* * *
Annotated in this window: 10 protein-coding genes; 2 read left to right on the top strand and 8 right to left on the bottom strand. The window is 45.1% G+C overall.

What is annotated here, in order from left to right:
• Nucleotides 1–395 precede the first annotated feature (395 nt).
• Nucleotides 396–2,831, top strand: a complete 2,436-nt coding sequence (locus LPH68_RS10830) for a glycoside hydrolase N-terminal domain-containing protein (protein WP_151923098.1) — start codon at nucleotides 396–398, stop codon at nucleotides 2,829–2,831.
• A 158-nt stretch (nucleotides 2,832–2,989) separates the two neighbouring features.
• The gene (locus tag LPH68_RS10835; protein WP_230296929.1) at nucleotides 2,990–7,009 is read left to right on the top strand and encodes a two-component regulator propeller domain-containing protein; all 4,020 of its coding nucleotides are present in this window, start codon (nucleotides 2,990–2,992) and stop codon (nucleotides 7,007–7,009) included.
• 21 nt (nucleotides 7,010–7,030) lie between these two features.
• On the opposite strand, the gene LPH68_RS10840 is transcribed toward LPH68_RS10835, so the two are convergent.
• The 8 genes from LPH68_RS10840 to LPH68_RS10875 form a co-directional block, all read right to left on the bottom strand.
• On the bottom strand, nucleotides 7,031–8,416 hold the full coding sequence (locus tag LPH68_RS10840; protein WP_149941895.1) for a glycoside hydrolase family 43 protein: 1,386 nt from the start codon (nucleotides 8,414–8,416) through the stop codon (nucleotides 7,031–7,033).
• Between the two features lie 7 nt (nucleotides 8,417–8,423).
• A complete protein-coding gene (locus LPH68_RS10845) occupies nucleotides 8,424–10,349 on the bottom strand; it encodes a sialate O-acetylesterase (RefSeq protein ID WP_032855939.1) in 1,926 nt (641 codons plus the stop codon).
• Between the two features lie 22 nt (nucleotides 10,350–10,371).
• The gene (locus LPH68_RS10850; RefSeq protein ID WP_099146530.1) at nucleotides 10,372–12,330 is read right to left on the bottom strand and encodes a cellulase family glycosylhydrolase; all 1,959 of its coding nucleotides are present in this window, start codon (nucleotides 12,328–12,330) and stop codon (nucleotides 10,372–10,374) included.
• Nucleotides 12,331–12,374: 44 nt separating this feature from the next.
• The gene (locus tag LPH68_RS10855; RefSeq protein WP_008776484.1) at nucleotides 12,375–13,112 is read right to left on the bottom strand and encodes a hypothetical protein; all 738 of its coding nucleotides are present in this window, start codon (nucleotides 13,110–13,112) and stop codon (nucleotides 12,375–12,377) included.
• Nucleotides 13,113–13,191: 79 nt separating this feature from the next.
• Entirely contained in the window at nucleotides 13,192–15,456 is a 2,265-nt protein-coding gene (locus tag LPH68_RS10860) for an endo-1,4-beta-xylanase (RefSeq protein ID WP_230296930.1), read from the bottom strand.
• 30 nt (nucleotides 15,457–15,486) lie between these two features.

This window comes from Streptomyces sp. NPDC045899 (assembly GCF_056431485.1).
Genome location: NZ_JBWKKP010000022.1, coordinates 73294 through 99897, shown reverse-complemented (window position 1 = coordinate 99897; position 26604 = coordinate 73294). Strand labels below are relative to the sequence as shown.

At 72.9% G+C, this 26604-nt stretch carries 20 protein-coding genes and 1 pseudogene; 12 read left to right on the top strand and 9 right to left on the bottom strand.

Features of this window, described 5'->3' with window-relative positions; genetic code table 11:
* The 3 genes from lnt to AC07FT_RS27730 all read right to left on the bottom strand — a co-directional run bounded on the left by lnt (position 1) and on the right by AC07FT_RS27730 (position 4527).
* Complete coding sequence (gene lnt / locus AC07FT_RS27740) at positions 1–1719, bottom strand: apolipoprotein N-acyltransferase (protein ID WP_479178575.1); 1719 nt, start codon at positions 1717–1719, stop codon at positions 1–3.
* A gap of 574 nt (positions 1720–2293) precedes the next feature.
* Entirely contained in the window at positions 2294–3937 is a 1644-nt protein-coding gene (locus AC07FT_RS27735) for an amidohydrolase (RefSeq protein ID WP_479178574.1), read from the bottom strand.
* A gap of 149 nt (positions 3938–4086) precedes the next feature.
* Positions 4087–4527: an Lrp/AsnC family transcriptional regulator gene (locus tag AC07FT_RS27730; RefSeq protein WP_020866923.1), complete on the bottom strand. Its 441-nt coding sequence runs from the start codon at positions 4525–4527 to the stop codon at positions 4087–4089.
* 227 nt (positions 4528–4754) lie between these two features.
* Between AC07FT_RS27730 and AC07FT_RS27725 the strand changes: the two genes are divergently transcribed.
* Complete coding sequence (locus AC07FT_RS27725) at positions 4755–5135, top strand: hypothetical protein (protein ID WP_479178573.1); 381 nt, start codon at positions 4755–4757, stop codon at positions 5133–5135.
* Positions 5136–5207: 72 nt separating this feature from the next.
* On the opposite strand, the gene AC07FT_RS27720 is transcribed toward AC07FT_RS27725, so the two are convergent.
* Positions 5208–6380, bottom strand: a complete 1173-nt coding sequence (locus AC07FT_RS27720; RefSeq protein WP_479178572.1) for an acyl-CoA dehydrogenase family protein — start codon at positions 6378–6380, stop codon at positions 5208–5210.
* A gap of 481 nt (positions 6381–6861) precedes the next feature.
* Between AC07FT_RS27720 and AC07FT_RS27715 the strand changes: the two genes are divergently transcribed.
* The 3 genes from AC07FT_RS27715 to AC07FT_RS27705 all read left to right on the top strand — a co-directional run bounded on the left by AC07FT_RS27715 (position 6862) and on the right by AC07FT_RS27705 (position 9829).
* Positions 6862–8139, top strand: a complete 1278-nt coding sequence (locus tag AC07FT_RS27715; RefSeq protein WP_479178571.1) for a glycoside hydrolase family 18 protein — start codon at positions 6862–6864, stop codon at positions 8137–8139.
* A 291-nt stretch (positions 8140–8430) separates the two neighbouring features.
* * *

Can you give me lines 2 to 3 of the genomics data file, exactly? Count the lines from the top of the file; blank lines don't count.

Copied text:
What is annotated here, in order from left to right:
• Nucleotides 1–395 precede the first annotated feature (395 nt).